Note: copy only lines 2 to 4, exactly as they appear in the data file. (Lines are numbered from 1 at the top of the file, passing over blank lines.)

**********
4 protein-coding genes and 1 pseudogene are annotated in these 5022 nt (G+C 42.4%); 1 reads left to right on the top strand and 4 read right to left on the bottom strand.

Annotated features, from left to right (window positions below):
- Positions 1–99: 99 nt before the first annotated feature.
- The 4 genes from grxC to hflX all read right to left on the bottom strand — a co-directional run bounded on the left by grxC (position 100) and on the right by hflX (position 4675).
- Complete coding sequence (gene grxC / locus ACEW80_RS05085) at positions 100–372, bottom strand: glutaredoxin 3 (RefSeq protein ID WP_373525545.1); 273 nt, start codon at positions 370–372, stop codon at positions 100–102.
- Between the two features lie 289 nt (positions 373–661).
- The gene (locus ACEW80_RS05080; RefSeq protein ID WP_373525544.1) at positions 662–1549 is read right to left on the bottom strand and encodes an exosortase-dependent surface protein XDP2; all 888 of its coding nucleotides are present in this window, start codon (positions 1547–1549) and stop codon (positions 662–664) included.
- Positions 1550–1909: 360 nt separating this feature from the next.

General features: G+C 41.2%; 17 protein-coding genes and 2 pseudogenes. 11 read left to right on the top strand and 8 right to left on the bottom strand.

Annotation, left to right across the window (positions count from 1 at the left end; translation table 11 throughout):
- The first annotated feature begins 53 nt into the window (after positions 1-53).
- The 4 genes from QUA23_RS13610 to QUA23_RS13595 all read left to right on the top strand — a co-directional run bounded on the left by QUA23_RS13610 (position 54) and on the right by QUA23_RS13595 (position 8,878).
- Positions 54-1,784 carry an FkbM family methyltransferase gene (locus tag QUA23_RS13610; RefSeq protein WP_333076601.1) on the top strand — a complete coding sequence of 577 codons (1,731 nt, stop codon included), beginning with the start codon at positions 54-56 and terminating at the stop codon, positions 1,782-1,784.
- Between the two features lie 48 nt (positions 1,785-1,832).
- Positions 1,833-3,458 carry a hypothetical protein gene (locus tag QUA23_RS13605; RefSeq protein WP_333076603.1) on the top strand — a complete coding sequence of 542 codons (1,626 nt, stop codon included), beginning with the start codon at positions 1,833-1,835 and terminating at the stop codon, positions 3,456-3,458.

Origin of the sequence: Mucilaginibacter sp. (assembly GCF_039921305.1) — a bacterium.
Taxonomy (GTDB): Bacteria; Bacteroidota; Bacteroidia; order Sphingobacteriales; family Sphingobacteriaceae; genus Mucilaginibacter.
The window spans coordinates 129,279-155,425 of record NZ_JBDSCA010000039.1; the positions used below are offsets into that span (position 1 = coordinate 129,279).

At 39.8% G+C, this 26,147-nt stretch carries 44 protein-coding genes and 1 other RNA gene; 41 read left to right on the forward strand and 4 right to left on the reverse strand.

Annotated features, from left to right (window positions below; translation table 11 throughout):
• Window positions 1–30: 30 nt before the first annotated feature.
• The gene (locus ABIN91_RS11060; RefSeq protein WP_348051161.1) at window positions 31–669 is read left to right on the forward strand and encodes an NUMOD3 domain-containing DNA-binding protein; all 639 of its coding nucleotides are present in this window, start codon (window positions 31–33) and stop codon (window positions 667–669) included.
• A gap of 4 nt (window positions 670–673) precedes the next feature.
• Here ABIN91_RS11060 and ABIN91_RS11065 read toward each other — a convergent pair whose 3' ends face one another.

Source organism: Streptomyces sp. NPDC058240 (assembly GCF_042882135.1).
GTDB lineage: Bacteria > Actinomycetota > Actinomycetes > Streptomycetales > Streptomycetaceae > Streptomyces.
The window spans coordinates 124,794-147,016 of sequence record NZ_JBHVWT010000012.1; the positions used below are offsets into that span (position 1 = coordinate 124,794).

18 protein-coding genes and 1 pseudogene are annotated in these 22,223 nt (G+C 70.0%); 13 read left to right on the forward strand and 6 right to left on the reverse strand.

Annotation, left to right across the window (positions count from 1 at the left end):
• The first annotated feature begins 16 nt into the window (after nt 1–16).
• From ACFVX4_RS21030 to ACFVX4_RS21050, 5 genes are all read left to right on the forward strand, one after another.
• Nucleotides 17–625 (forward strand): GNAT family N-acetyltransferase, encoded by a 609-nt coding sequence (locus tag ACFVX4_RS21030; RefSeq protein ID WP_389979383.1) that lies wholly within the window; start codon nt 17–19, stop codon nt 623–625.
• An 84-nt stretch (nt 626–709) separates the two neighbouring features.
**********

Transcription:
Annotated features, from left to right (window positions below):
- Positions 1–99: 99 nt before the first annotated feature.
- The 4 genes from grxC to hflX all read right to left on the bottom strand — a co-directional run bounded on the left by grxC (position 100) and on the right by hflX (position 4675).